GOD OF GNOMES by Demi Harper (BOOK REVIEW)
The Good: I never thought I’d say this, but: gnomes. Genuinely.
The Bad: Not a bad as such, but for those who follow my usual reviews, this isn’t the typical mainstream fantasy, it’s LitRPG. There’s nothing wrong with LitRPG, but don’t come into this thinking its something that it’s not.
The Ugly Truth: God of Gnomes is a story chocked with charm and character – it’s a full-bodied fantasy constructed on a skeleton of LitRPG mechanics, but at its heart there’s a little bit of ‘Disney magic’ with something for everyone.
Review: God of Gnomes is Demi Harper’s debut LitRPG novel, published by Portal Books.
And it’s bloody awesome.
For full disclosure: Demi Harper is a pen name of Laura M. Hughes, aka @halfstrungharp. She’s the Queen Bee here at the Hive, and she’s a close friend of mine. These did not factor into my decision to give this book…
5 stars. And I genuinely fretted over this decision. Should I give it 4 stars, because I know Demi? Am I being biased?
Lol, no. We give each other enough sh*t for me to be comfortable giving her a ‘true’ rating, and I’ll be damned if I score a book based on anything other than its own merit. (Though large cash sums might persuade me otherwise.)
(Fun fact: 5 is the same number of hours it takes Demi to eat lunch. 1 is the same number of wines it takes before she’s swaying beside the buffet table, snacking on finger foods trying to level-off. Do the math. It’s a long day.)
God of Gnomes is the story of Corey (yay for rhyming) a newly formed ‘God Core,’ who must learn to master his newfound powers and protect his worshippers from those who would do them harm. Sounds easy for a god, right? If only it were that simple. Corey’s isn’t a ‘god’ but a ‘God Core’, which is essentially a lump of pretty rock (think: crystal). And as he learns of his omnipotence, so too does he discover his denizens’ incompetence. They’re gnomes. And gnomes in Corey’s world are as hopeless as they are helpless. So, when kobolds raid and kidnap the gnomes, and a band of roaming adventurers get too close to their settlement for comfort, it’s down to Corey to save not just his worshippers, but his own skin – stone? – too.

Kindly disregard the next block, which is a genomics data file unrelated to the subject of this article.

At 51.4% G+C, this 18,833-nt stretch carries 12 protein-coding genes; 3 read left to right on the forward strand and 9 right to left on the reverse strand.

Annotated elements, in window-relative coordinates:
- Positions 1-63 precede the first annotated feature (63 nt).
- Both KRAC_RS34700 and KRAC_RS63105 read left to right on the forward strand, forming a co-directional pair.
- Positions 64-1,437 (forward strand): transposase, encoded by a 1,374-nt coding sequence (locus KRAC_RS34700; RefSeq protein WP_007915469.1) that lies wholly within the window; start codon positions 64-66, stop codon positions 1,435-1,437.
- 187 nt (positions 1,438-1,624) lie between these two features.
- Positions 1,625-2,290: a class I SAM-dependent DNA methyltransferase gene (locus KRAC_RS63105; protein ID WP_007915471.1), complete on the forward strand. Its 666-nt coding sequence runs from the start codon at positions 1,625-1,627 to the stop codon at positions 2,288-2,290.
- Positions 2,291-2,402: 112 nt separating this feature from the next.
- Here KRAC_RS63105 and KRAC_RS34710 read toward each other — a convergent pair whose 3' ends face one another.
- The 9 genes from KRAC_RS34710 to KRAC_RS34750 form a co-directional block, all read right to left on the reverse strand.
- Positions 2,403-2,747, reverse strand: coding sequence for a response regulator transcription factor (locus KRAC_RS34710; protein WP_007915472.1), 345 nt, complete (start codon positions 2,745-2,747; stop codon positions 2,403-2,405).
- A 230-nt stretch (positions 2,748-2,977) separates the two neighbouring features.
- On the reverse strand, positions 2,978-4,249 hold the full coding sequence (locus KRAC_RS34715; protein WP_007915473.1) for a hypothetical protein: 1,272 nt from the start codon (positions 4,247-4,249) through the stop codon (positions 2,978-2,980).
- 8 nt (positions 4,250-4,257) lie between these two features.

First off, let me start by saying that LitRPG isn’t my ‘usual thing’. That’s not meant as ‘genre snobbery’, it’s just that the particular sub-genre isn’t the first thing I’d go for when choosing what to read next from Mount To-Be-Read. If I wanted to read a book on ‘game mechanics’ I’d read the instructions for a game I want to play. In previous experience, some of the LitRPGs I’ve read have sacrificed worldbuilding for the sake of ‘rule building’, character development for ‘levelling up’, and the good old hack and slash of combat for ‘maths and ability modifiers’.
God of Gnomes has all of the above. And you know what? It works. Which is why when I say I enjoyed this, I really enjoyed it. It has rules, and mechanics, and level progression, and yes a little bit of maths (a teeny tiny amount), and still I enjoyed it. They are part of the story, like a magic system a la Brandon Sanderson, and while they’re very much key to how things play out, you don’t need to reference a glossary, or ‘game manual’ to follow what’s going on.
And because of how well put together the RPG side is handled, the Lit side had even more of a chance to shine.
*?Shine bright like a diamond – or a God Core ?*
God of Gnomes is filled with character and charm. The story is straightforward and simple, and it’s the missteps along the way that make this a tale about the journey and not just the destination. Its not a big, bold, badass fantasy, but nor does it pretend to be. Rather than reach for ‘epic’ it rocks out as an entertaining romp, brimming with enthusiasm enough for all. It doesn’t only appeal to either LitRPG or general fantasy fans – it has something for both, and with plenty left over to entertain readers new and old.
It’s the gnomes that steal the show. Introduced as bumbling idiots, their shallow existence has a depth which Harper plumbs throughout the tale, and by the end it’s their story which warms the heart.
Other mechanics like the God born creatures, Corey’s abilities, and constructing new buildings, make for an entertaining subplot to the main story. And dare I say it, I actually enjoyed them in God of Gnomes, where in other LitRPGs I’ve been happy to skip these bits.
But the real star here is Harper. Don’t tell her I said this (she’ll never let me forget it), but she’s a bloody brilliant writer. She perfectly captures Corey’s voice, and brings the gnomes and various creatures into life with authenticity and originality. I didn’t think I’d like a story about Gnomes – gnomes, REALLY? – and truth be told, I didn’t like it.
I loved it.
(Don’t tell her that bit either).
Even the maths bits.